Also, the 1898 curriculum offered procedural classes and moot court in the later years, unlike their current primacy in the 1L curriculum. Does that mean the faculty then thought you should get the substance first, then form (so to speak?) What would it hurt a 21st century 1L to wait and take procedure in the later years?

And how does the Syracuse curriculum line up with curricula in diploma states? That is, how different was Wisconsin from Syracuse during this period. The 1898 curriculum seems lined up with what I have read about the nature of law practice then -- mostly private, few public law issues because of limited government activity and laissez faire -- no Interstate Commerce Commission, etc. And perhaps constitutional issues were addressed within the substantive classes themselves?

Posted by: Hugh Brady | Mar 4, 2010 2:44:03 PM

I don't know that it ought to be on the bar exam (I don't have set opinions about that) but FSIA issues come up fairly often in cross-border business transactions, so there's some real value in having at least a basic knowledge of those rules for many lawyers working on, what is today, fairly common business deals.

Posted by: Matt | Mar 4, 2010 6:25:26 AM

Evan: I largely agree that students should have an understanding of legislative and regulatory processes. On the other hand, the bar exam is a finite resource. Assuming that we don't lengthen the exam to a week or a month, there are only so many subjects that can be tested. So if you add more subjects, what are you going to take out? The bar exam hasn't changed much over a 100 years, dare I say, because plain-vanilla legal work (as opposed to the elite work at AmLaw 100 firms that don't need bar exams to ensure competence) has not changed.

Posted by: TJ | Mar 3, 2010 2:01:53 PM

Matt: I'm afraid I don't know what the "Hypothetical Cases" course covered. All I have found is a cryptic reference to the course in an old archival document without any course description. I assume it represented an early effort to integrate doctrinal learning with practical skills, but your guess is as good as mine at this point.

Jason and TJ: I share your skepticism about the design of the current bar exam. In the interest of full disclosure, I teach Administrative Law and Public International Law, so some of this may be wishful thinking on my part. But I do think that no student should leave law school today without a solid grasp of the legislative and regulatory processes and at least a basic familiarity with certain issues in international and foreign relations law (e.g., sources of international law, principles of the law of treaties, FSIA, extraterritoriality).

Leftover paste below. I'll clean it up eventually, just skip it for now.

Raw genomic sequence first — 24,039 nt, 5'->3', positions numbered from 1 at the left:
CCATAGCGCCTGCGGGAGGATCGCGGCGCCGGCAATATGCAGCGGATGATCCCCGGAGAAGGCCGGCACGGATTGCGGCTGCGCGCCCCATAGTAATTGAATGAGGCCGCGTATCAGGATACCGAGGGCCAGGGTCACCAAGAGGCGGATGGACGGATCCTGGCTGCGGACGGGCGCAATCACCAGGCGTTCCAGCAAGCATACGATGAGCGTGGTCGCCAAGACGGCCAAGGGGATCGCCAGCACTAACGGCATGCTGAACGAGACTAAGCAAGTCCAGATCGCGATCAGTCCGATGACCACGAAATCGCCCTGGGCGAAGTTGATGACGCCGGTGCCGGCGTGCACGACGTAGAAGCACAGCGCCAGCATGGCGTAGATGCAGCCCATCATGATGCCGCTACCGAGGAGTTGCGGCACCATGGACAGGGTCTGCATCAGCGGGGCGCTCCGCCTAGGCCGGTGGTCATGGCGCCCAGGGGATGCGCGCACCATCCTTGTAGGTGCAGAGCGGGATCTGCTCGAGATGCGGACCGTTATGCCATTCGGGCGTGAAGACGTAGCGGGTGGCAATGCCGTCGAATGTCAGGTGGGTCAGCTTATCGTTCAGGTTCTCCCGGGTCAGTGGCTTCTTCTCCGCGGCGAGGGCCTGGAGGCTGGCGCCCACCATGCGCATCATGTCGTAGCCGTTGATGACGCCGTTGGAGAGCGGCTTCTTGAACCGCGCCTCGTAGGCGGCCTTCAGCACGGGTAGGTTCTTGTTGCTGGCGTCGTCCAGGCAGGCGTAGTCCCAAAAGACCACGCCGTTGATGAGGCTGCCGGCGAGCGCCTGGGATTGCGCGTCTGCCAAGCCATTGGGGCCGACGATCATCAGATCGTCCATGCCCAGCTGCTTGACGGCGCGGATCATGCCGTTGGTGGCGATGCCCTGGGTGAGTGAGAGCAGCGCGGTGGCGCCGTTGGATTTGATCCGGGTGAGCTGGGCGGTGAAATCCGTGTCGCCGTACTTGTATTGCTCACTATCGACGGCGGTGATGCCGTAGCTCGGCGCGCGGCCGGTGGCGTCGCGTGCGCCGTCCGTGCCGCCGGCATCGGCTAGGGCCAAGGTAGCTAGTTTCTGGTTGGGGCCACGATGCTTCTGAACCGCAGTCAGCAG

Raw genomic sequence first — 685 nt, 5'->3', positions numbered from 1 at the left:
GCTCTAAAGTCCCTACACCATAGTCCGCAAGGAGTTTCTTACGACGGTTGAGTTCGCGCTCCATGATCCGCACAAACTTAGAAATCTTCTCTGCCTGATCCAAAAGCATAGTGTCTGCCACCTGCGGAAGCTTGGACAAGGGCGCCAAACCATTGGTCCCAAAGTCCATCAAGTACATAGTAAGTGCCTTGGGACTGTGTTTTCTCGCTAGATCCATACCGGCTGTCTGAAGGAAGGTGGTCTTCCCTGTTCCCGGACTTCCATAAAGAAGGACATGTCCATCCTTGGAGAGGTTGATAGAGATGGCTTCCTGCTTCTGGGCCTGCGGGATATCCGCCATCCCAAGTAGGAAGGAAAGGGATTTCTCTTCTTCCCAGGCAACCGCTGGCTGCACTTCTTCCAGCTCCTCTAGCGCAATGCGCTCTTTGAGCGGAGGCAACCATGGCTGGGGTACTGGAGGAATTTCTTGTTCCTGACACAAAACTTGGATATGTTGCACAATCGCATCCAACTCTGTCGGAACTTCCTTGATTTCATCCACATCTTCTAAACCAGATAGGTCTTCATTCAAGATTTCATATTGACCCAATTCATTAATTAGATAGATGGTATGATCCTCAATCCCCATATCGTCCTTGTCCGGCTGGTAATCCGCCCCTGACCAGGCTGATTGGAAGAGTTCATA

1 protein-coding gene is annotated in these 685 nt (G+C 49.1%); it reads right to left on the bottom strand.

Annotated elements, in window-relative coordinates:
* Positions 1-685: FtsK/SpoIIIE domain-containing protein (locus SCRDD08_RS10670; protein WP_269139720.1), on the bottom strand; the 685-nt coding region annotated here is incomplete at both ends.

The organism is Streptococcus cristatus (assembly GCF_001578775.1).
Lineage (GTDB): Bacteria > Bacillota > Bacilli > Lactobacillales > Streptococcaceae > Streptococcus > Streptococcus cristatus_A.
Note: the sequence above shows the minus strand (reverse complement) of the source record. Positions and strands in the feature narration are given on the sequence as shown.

Posted by: Evan Criddle | Mar 3, 2010 10:04:48 AM

I find it hard to believe that many lawyers would find a knowledge of "foreign relations law, and public international law" important to "practice in the legal profession today." The few elite lawyers who argue before the international court of justice, or write memos for OLC, have a client that presumably does not need a bar exam to ensure competency in its representation.

Posted by: TJ | Mar 2, 2010 11:42:42 PM

That's very interesting, Evan. Do you have any idea what the "Hypothetical Cases" class was about? (I mean, hypothetical cases, I guess, but what _that_ means isn't so clear to me.)

Posted by: Matt | Mar 2, 2010 8:19:29 PM

If you really believe that the bar exam is designed in a way that even remotely "ensure[s] the basic competency of lawyers to practice in the legal profession today," you have a rude awakening in store when you actually review any recent exam. The majority of states use BOTH the MBE (200 multiple-choice questions on 6 subjects, including criminal law as it existed under the Common Law of Crimes circa 1776, seriously!) AND the multi-state essay exam (6 incredibly poorly drafted essay exams on a range of topics that tend to focus on pointless minutiae instead of anything approaching "basic competency"). Some states, like mine (IL) add a few token state-law based essays on procedure or some such thing, but the bulk of the exam is really a silly game. This shameful state of affairs results from a combination of sloth by state bar commissions (cheers to Louisiana and other states that have not capitulated and abdicated their responsibility to the National Conference of Bar Examiners) and the venality of the NCBE and their "scientific" sleight of hand in hawking their exam products to the states. Adding topics to the bar exam is the very last thing anyone should be proposing, though I support your suggestions of greater competency in regulatory and international/transnational subjects.

Posted by: Jason Kilborn | Mar 2, 2010 7:24:59 PM